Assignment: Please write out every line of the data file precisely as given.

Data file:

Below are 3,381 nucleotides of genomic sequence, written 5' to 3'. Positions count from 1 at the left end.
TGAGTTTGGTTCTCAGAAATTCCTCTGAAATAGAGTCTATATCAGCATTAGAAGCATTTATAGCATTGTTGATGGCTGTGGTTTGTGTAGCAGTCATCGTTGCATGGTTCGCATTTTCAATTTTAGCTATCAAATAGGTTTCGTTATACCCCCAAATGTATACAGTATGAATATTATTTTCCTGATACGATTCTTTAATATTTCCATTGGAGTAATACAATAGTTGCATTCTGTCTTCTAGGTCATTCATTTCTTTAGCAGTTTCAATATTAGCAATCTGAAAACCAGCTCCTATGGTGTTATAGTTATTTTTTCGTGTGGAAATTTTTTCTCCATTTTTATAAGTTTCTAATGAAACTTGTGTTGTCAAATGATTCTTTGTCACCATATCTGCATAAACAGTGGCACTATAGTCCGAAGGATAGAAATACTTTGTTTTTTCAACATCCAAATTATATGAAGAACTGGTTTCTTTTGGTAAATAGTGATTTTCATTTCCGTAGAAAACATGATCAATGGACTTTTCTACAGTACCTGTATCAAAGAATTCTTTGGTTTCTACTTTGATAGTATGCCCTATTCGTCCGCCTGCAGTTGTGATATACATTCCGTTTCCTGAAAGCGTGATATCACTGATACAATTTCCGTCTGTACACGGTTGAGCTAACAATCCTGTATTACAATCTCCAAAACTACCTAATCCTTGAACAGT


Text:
Below are 3,381 nucleotides of genomic sequence, written 5' to 3'. Positions count from 1 at the left end.
TGAGTTTGGTTCTCAGAAATTCCTCTGAAATAGAGTCTATATCAGCATTAGAAGCATTTATAGCATTGTTGATGGCTGTGGTTTGTGTAGCAGTCATCGTTGCATGGTTCGCATTTTCAATTTTAGCTATCAAATAGGTTTCGTTATACCCCCAAATGTATACAGTATGAATATTATTTTCCTGATACGATTCTTTAATATTTCCATTGGAGTAATACAATAGTTGCATTCTGTCTTCTAGGTCATTCATTTCTTTAGCAGTTTCAATATTAGCAATCTGAAAACCAGCTCCTATGGTGTTATAGTTATTTTTTCGTGTGGAAATTTTTTCTCCATTTTTATAAGTTTCTAATGAAACTTGTGTTGTCAAATGATTCTTTGTCACCATATCTGCATAAACAGTGGCACTATAGTCCGAAGGATAGAAATACTTTGTTTTTTCAACATCCAAATTATATGAAGAACTGGTTTCTTTTGGTAAATAGTGATTTTCATTTCCGTAGAAAACATGATCAATGGACTTTTCTACAGTACCTGTATCAAAGAATTCTTTGGTTTCTACTTTGATAGTATGCCCTATTCGTCCGCCTGCAGTTGTGATATACATTCCGTTTCCTGAAAGCGTGATATCACTGATACAATTTCCGTCTGTACACGGTTGAGCTAACAATCCTGTATTACAATCTCCAAAACTACCTAATCCTTGAACAGT